But when there is a difference … say you added a repo to your /etc/pacman.conf … then when that file should be updated instead a pacnew file is created.
It is then your responsibility to compare the files and merge the new changes.
All of this is covered in the links provided above.

Lets take this example.

/etc/pacman.conf.pacnew was created for this expressed purpose.
Use any of the methods above (or, even manually do it yourself … but that wont help with all the other pacnews) to compare that file to your existing /etc/pacman.conf.
The difference you will notice is the absence of the [community] entry in the file.
Your /etc/pacman.conf should reflect this. That is … that section should be deleted.
When that is done, the reference pacnew file can likewise be removed.
You have now ‘handled a pacnew’.

In this case … it affects your package manager and available repositories … so we can use pacman tools to clean that up (yes to remove unused repos);

sudo pacman -Sc

And do the sync upgrade thing (and notice the lack of [community])

sudo pacman -Syu

This thread quickly became very difficult and complex for me.
Never thought it would be.
In this respect, I like windowsupdate much better, which just takes care of all the updating of the system automatically.

Ive given you 3 or more differently worded guides. Besides the upstream documentation.

I guess the absolute simplest I can make it is …

sudo pacman -Syu manjaro-pacnew-checker

I do not endorse this software and would not use it.
(and have not reviewed it recently for better or worse)
But I really dont know what else to offer.

Heres the thread of it

If you refuse to take the time to learn what this all means and, for example, simply overwrite all current files wit their pacnew counterparts do expect your system to break.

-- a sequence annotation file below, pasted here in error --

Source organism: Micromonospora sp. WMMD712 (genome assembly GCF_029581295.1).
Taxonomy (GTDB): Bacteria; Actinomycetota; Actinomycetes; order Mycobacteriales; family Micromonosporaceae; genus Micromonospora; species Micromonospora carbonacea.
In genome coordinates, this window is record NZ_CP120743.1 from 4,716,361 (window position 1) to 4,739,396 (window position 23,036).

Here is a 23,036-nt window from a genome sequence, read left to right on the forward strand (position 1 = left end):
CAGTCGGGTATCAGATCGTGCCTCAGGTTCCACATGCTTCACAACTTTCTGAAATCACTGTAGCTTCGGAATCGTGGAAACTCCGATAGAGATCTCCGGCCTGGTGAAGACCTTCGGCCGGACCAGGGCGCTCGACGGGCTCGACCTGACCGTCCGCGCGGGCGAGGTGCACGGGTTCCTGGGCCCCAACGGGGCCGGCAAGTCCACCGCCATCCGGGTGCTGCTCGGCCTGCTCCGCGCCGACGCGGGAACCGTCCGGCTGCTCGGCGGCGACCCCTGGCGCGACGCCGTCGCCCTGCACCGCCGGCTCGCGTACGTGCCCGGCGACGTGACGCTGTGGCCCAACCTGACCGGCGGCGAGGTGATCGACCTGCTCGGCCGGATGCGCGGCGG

I have no problem using the commands in the terminal and prefer to avoid the GUI.

Then what is the problem?

pacdiff -s

The only problem is really that I have to understand how it works and that is why I am applying to this forum.

And I like the KISS principle very much.

I will try to highlight the most recent explanation in both english and portuguese.

The above commands would help you accomplish this.
By using pacdiff in conjunction with a ‘comparison tool’.
By default that comparison tool is vim, which is considered difficult, if even installed.
We can also define what tool by using an environment variable.
On a single line it may be

DIFFPROG=/usr/bin/meld pacdiff -s

Tentarei destacar a explicação mais recente em inglês e português.

Os comandos acima ajudariam você a conseguir isso.
Usando pacdiff em conjunto com uma ‘ferramenta de comparação’.
Por padrão, essa ferramenta de comparação é o vim, que é considerado difícil, mesmo que instalado.
Também podemos definir qual ferramenta usando uma variável de ambiente.
Em uma única linha pode ser

DIFFPROG=/usr/bin/meld pacdiff -s

Why on portuguese ?

English is fine …

Also, could you please confirm which kernel you are currently using (uname -r in a terminal)? Your user profile says you are on 5.8.3-2-MANJARO, which is unsupported and went end-of-life in 2020.

I’m very much hoping that you have just omitted to update your forum profile (Summary - phmo - Manjaro Linux Forum) since you first joined, and that you are not running something so long out of date and which has not received any security patches for more than 3 years: